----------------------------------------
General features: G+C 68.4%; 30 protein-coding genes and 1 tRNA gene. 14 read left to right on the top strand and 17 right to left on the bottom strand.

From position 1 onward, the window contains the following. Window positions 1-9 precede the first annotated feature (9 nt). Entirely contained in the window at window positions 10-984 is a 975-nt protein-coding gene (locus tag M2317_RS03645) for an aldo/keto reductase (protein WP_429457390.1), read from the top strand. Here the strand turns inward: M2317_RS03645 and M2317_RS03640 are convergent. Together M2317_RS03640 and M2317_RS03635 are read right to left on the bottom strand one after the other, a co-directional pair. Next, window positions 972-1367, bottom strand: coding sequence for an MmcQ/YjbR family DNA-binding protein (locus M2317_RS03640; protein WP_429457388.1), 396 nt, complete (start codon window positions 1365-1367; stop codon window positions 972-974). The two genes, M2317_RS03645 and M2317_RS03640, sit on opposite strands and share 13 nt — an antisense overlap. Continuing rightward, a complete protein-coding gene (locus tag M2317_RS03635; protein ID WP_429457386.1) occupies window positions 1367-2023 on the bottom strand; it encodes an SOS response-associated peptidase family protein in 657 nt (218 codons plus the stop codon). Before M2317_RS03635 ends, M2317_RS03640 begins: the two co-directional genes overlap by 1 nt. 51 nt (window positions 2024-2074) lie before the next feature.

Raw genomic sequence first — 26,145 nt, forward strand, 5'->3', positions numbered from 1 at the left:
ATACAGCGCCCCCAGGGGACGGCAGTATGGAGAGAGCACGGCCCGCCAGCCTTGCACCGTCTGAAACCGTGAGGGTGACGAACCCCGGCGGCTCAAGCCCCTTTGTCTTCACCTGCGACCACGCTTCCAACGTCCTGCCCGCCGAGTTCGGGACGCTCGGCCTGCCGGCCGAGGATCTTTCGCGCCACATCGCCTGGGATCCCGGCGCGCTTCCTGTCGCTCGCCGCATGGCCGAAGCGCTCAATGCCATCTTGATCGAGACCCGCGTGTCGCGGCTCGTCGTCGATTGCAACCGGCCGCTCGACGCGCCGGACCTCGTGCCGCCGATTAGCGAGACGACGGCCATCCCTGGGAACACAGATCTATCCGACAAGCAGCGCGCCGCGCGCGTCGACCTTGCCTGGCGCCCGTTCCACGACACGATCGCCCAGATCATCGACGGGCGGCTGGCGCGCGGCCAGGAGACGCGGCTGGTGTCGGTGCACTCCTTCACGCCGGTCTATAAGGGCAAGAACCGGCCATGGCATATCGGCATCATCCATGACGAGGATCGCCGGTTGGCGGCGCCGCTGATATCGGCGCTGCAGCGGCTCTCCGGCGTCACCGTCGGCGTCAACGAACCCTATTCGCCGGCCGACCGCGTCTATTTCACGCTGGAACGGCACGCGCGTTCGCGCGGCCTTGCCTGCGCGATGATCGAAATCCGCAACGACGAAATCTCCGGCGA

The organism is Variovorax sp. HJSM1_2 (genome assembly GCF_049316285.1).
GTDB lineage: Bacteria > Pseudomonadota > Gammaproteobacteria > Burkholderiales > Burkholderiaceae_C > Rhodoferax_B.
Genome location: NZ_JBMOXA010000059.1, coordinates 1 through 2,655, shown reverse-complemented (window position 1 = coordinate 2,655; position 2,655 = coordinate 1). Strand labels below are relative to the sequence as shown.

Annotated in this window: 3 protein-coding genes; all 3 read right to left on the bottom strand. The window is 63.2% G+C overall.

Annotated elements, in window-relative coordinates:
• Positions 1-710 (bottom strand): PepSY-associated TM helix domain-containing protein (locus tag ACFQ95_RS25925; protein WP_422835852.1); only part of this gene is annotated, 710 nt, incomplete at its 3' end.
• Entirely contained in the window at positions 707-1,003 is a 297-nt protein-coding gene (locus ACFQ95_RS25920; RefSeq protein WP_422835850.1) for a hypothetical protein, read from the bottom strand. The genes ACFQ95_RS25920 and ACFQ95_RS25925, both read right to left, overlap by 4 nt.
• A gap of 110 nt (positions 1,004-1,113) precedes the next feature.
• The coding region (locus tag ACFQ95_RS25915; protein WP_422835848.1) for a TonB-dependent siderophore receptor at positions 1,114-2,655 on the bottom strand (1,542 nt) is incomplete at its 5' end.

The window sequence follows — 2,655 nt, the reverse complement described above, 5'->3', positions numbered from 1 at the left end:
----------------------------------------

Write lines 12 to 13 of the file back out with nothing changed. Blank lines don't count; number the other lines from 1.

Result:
• A gap of 110 nt (positions 1,004-1,113) precedes the next feature.
• The coding region (locus tag ACFQ95_RS25915; protein WP_422835848.1) for a TonB-dependent siderophore receptor at positions 1,114-2,655 on the bottom strand (1,542 nt) is incomplete at its 5' end.